This is the last push to finish out our homeschool year. Next week is testing, then we get a 6 week break! I am really looking forward to that break, so I tried to keep this week’s menu plan extra simple and low-effort.
Also, we’re starting to harvest strawberries, raspberries, lettuce, and peas from our garden. I love the fresh produce, but it does take time to care for the plants, to harvest, and to wash everything adequately. So, it’ll be best if the other components of our meals are easier; that way we can enjoy the season of spring harvesting!
With loads of yard work looming and a school year to finish up, it’s time for me to keep the dinner plans simple. But, because everyone’s more active this time of year, dinner also has to be hearty and filling.
Keeping breakfasts and lunch on a simple rotating schedule is a lifesaver. It does mean I have to dedicate a couple hours on Saturday to preparing food for the coming week, but that saves not only time on weekdays, but also mental wear-and-tear: I have enough of that as it is.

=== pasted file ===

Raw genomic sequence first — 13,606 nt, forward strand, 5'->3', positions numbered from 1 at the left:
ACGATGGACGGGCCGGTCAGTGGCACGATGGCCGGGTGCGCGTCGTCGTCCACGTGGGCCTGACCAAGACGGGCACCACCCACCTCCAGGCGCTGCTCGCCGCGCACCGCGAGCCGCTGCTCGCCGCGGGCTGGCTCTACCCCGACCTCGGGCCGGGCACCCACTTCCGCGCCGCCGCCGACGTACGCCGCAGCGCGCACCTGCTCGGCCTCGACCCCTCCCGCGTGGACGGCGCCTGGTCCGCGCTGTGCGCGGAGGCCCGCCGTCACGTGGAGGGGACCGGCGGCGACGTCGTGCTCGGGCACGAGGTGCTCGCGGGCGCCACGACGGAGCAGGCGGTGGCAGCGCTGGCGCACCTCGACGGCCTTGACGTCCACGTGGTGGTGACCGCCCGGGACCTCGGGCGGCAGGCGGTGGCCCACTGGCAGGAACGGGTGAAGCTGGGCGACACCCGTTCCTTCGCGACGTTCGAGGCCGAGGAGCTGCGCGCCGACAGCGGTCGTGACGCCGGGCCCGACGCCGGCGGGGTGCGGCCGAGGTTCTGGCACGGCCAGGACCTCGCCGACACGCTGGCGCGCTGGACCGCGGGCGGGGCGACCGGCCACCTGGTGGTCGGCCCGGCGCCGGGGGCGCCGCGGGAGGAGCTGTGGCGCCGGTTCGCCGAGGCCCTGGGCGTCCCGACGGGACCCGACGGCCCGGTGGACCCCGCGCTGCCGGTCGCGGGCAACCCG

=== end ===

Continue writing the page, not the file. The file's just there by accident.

It’s inevitable. It happens to all of us. We head into the afternoon not knowing what we’ll make for dinner. But we can’t avoid it. Our people need to eat.
That’s why I keep my few easy dinner methods up my sleeve and add variety and creativity based on what I have on hand.
The other day it was 4pm and I didn’t know what would be for dinner, but my husband was doing yard work so I knew he’d have a hearty appetite. There was no relying on sandwiches tonight. I had some ground sausage in the freezer and two or three yams. It occurred to me that the two might pair extremely well together.
They certainly did.
I’ve written before about potato hash. It’s one of my go-to flexible, filling meals (the instructions are found in my ebook Simplified Dinners). But I’d never tried it with yams before.
But I’ll definitely be trying it again with them!
Easy, Healthy Dinner Recipe: Yam Hash
Brown ground sausage in a large skillet with onions. If you have them, you can also add diced bell peppers, celery, or zucchini.
To my husband’s chagrin, it turns out I have one last turkey left in the freezer from my November get-the-best-turkey-deal efforts.
I like turkey weeks because it offers so much bang for the cooking buck. That is, I like it until that cooked turkey is sitting on my counter and I have to pull the meat off the bone.
But turkey broth – just bones covered in water, simmered overnight in the crockpot – is absolutely delicious. Since it’s grilling season instead of soup season, I’ll be freezing the broth in cup-sized portions to use in sauces and cooking.